Shifting gears without a hitch
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Shifting Gears without a Hitch. Easing Transitions for Students with Autism. Executive Functioning. Organization and planning abilities Working memory Inhibition and impulse control Self-reflection and self-monitoring Time management and prioritizing

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Shifting Gears without a Hitch

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Shifting Gears without a Hitch

Easing Transitions for Students with Autism

Executive Functioning

  • Organization and planning abilities

  • Working memory

  • Inhibition and impulse control

  • Self-reflection and self-monitoring

  • Time management and prioritizing

  • Understanding abstract or complex concepts

  • Using new strategies

Working Memory

  • The ability to hold information in one’s memory long enough to use that information to solve a problem.

    - Changes in routine

    -Outside factors such as anxiety

    -Strategies for mastering academic work

  • Student’s with ASD often have amazing long term recall, but poor short term or working memory.

Inhibition or Impulse Control

  • The ability to think before acting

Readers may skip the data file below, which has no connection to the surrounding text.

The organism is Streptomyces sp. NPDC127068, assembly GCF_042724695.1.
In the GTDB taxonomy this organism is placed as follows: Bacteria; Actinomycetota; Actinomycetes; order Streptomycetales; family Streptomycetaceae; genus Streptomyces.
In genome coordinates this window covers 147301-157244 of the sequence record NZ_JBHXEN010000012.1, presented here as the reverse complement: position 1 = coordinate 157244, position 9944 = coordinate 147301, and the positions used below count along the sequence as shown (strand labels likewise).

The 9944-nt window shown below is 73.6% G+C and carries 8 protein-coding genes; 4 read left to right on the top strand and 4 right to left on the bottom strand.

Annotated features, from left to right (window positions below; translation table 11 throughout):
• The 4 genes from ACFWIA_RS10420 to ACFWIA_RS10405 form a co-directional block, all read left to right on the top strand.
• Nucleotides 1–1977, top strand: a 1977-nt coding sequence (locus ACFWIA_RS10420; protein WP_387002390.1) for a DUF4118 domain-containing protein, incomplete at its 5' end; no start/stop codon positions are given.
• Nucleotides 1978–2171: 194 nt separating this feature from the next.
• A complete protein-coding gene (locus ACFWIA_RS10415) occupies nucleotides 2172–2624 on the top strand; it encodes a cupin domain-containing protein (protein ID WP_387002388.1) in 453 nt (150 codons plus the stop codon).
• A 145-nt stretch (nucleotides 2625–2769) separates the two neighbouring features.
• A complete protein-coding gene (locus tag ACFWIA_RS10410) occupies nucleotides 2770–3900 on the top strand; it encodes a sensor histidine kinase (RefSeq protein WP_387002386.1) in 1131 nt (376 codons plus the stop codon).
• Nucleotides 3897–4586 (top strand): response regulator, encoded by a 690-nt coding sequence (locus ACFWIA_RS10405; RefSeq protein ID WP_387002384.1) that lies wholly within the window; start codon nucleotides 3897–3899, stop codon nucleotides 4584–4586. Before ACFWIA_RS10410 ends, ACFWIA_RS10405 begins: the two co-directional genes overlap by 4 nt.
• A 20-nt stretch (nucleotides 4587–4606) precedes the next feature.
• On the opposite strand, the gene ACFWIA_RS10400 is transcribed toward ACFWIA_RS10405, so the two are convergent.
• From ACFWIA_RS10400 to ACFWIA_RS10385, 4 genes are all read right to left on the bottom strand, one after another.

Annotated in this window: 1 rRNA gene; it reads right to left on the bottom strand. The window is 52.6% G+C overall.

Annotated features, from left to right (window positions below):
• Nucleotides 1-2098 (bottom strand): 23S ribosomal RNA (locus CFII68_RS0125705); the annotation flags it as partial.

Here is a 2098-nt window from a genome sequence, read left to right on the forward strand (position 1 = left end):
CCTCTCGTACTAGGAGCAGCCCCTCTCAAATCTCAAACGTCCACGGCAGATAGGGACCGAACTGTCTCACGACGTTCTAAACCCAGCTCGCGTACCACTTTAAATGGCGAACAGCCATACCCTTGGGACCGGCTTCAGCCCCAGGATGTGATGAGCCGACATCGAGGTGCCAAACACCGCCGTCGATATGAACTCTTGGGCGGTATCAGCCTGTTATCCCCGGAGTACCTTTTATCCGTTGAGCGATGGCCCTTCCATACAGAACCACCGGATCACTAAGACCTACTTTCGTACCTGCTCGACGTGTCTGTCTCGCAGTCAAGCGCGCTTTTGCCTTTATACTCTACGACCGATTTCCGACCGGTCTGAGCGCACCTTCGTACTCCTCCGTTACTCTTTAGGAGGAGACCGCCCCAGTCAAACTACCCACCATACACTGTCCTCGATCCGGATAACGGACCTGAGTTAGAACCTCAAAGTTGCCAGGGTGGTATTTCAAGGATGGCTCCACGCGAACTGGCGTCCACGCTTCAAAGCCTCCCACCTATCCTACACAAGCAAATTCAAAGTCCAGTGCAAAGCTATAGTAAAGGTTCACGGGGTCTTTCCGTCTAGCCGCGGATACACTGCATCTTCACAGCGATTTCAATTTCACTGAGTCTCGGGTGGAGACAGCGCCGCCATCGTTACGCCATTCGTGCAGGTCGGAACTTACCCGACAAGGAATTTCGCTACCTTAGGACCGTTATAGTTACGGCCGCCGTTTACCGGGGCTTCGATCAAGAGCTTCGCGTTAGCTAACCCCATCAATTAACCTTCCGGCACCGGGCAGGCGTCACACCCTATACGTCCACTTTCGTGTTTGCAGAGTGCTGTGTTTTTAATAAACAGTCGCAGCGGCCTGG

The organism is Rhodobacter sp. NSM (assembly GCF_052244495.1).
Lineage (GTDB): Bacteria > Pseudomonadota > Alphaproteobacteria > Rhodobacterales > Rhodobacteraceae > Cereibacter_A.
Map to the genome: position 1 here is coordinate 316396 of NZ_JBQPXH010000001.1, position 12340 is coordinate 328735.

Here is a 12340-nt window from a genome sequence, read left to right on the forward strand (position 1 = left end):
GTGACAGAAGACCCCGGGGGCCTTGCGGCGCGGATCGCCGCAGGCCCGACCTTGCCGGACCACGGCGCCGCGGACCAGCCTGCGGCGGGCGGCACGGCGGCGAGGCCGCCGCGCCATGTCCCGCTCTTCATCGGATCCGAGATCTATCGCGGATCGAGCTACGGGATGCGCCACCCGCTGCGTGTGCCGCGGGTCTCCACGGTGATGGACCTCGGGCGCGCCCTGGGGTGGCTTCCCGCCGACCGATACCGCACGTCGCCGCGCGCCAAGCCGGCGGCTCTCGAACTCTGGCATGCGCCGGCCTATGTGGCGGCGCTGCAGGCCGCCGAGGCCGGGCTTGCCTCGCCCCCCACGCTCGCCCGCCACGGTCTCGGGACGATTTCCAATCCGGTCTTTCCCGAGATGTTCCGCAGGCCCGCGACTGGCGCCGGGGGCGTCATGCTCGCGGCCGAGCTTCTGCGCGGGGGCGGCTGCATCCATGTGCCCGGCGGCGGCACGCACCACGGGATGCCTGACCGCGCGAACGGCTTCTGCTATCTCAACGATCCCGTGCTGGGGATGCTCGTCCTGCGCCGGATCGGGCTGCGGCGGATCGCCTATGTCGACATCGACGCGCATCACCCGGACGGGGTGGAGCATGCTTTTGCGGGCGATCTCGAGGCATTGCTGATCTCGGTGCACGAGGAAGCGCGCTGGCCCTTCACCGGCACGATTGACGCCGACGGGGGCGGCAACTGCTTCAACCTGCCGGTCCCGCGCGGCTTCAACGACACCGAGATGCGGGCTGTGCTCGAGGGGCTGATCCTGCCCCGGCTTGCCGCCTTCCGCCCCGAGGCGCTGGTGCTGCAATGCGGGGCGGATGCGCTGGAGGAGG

• Tends to be very limited in many students on the spectrum.

  • Shows up especially in the early years

  • Older students may begin to show signs of deliberation, but setting events may disinhibit their actions

Using New Strategies

  • Flexibility in thinking

  • Experimenting with new ways to problem solve.

  • Difficulty understanding why a strategy that worked before, may not work again. (Math)

  • Difficulty learning from one’s mistakes

Tips for Easing Transitions

  • Use Visual Supports/Written Schedules with all transitions

  • Consistency across all environments as much as possible

  • Prepare for schedule disruptions

  • Using the same language to give directives

  • Promote student accountability

Visual Supports

  • Picture Schedules

  • Written schedules

  • Check lists

  • Social Stories

  • Self Monitoring strategies

  • Color coding


  • Training for staff who work with the student

  • Teachers and Paras

  • Related arts

  • Cafeteria and Office Staff

  • Better to ask than assume

Prepare for schedule disruptions

  • Prime the student for any schedule changes whenever possible.

    - Social Stories

    - Video modeling

  • Build “?” into the student’s schedule a few times a week to promote flexibility


  • Clear, concise and to the point

  • Student specific language such as:

    - “all done”

    - “ You should……”

    - Count to 5 backward as a warning

Student accountability

Allow the student time to process the information you are trying to get across.

When possible, give the student choices that will promote positive outcomes.

Allow the student to fill in behavior charts, turn cards, etc.

Use visual supports and/or Social Stories to help the child understand his actions and the consequences.

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